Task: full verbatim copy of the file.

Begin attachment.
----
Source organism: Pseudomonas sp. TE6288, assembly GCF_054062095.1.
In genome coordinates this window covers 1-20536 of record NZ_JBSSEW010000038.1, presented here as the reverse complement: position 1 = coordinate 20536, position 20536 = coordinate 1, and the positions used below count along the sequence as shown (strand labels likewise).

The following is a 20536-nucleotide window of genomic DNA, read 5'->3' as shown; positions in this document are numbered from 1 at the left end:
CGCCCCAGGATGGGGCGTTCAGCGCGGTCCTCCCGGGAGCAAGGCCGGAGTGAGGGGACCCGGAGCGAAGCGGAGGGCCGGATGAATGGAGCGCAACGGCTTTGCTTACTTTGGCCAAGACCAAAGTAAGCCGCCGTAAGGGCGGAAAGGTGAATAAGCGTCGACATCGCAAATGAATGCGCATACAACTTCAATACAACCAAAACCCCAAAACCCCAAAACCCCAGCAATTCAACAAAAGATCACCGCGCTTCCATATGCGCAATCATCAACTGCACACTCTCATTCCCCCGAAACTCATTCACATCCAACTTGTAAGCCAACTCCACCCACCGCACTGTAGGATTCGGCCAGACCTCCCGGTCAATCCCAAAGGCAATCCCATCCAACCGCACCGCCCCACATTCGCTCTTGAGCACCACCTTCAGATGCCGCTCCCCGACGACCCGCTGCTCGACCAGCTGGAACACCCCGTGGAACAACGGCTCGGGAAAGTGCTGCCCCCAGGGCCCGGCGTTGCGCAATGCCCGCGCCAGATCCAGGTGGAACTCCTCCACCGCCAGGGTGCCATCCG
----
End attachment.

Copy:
Source organism: Pseudomonas sp. TE6288, assembly GCF_054062095.1.
In genome coordinates this window covers 1-20536 of record NZ_JBSSEW010000038.1, presented here as the reverse complement: position 1 = coordinate 20536, position 20536 = coordinate 1, and the positions used below count along the sequence as shown (strand labels likewise).

The following is a 20536-nucleotide window of genomic DNA, read 5'->3' as shown; positions in this document are numbered from 1 at the left end:
CGCCCCAGGATGGGGCGTTCAGCGCGGTCCTCCCGGGAGCAAGGCCGGAGTGAGGGGACCCGGAGCGAAGCGGAGGGCCGGATGAATGGAGCGCAACGGCTTTGCTTACTTTGGCCAAGACCAAAGTAAGCCGCCGTAAGGGCGGAAAGGTGAATAAGCGTCGACATCGCAAATGAATGCGCATACAACTTCAATACAACCAAAACCCCAAAACCCCAAAACCCCAGCAATTCAACAAAAGATCACCGCGCTTCCATATGCGCAATCATCAACTGCACACTCTCATTCCCCCGAAACTCATTCACATCCAACTTGTAAGCCAACTCCACCCACCGCACTGTAGGATTCGGCCAGACCTCCCGGTCAATCCCAAAGGCAATCCCATCCAACCGCACCGCCCCACATTCGCTCTTGAGCACCACCTTCAGATGCCGCTCCCCGACGACCCGCTGCTCGACCAGCTGGAACACCCCGTGGAACAACGGCTCGGGAAAGTGCTGCCCCCAGGGCCCGGCGTTGCGCAATGCCCGCGCCAGATCCAGGTGGAACTCCTCCACCGCCAGGGTGCCATCCG